Gilded Serpent presents...
Bert Balladine and Najia Marlyz
at the Dancing Girl Studio in Albany, CA
Lace and My Muses:
Part Four (of
by Najia Marlyz
from Part 3)
1973 or '74, I had become dance partners with my instructor, Bert
Balladine, who was then, and still is, absolutely
an exceptional individual! Stardust and glitter sparkled from
all aspects of my dance career even though (I reminded myself
often) Bert was like a salty sailor with a dancing girl in every
port.that is: Bert managed to scour up a dance partner in every
city, burg, and one-horse watering-hole in which he taught. That
did not deter my sense of wonder and accomplishment however, because,
in addition to my duets here and there with Bert, we also became
partners in teaching Belly dance in my own Albany dance studio
that I opened that same year, 1973. People tell me now that
I looked about 18 then, but I was significantly over thirty
that incredible year.
attended all of Bert's classes to troubleshoot for him, and
to collect student fees on his behalf. Bert was very thoughtful
towards me, and he suggested that in order to create some sense
of teaching authority for my career, I should audit his lessons
and not participate in the actual dance lesson itself. After
lessons were over, we would sometimes rehearse our dance duet
and plot our next dance career moves. He gave me many pieces
of his hard-won stage and show business wisdom during those
sessions! As I sat through his lesson one evening, preening
my feathers and feeling as if I were living a life touched by
magic, one of his students said to me in a haughty and excessively
don't you sweep the floor instead of just sitting there? My
feet are getting dirty!"
Her acidic question
certainly tarnished the stardust that had been falling all around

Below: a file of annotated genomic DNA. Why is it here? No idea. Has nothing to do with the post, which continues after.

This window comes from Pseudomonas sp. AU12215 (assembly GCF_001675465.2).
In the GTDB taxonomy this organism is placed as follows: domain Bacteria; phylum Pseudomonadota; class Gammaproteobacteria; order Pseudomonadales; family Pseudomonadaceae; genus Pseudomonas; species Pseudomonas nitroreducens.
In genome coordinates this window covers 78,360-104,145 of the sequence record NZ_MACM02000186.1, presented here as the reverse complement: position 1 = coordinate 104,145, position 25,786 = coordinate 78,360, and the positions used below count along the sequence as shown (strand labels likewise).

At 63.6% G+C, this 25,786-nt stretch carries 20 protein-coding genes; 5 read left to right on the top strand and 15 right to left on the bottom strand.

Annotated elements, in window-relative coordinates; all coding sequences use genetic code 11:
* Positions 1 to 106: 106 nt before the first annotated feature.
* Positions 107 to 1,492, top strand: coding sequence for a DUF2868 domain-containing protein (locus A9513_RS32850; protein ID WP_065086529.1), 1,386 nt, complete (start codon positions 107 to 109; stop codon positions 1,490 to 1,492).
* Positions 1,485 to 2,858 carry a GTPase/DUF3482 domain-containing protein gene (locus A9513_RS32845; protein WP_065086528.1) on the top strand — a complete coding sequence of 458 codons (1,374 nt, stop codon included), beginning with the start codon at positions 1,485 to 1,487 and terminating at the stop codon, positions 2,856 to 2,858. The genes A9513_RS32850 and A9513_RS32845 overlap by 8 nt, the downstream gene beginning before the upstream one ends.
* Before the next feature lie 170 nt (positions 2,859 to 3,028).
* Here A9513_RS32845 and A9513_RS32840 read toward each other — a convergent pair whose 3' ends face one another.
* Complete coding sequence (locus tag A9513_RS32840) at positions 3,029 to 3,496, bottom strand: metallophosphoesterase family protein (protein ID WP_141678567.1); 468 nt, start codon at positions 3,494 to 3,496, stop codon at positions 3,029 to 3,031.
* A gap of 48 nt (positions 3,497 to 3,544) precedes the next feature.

me. Definitely, it burst my shining bubble of self-importance,
and I realized that to honor and become an asset to my muses and
to Bert, I had to be more than just Bert's groupie, class monitor,
and dance partner if I wanted to make my own artistic statement
out of a career in Belly dance! I
had begun to gather a number of ethnic oddities, aging textiles,
and Assiut cloths (also called Mummy Lace as discussed in
Part One of
this series) and had learned how to repair and care for them from
my dear friends, Kaethe and Jules Kliot of Berkeley,
who had set me on the road to my career in dance. By the time I
had opened my dance studio then, they had become a significant part
of my daily world. They were my muses and mentors, being resource
points for all kinds of antiquities, including items for costuming
such as the Assiut cloths and other, even more exotic fabrics.
At the time,
Jules created costume jewelry of brass wire; the pieces were remarkably
lacy looking works of polished brass made for his Berkeley shop,
"Some Place." (Later, the shop became merged with "Lacis"
as it is today.) At Lacis, Kaethe specialized in the collection
and sales of antique laces and the pursuit of the skills to recreate
hand-made lace in many techniques. Jules designed for me a couple
of Belly dancing belts, upper-arm bracelets, a hair ornament for
dance, and other jewelry of these lace-like structures with which
he was experimenting. I backed his metal pieces with velvet-covered
felt and finished them with chains holding interesting foreign coins
purchased from the San Francisco Coin Exchange.
Jules' Brass Hair Ornament and Stage Makeup
A collar bra and rhinestone belt
most of the costuming that I (and other dancers) used during those
years had a decidedly Turkish harem or Orientalist fantasy about
it because we fashioned many things from our memories of Orientalist
paintings of the turn of the century. Much of that artistic era
mixed together elements from very divergent countries.
did not occur to us dancers that we ought to have all articles
of a dance costume match each other in style, color, pattern,
or place of origin (an concept still in question for me).
In my fantasy-derived
dance works, I utilized things that I purchased at the flea market,
re-cutting them and sewing together the materials that were not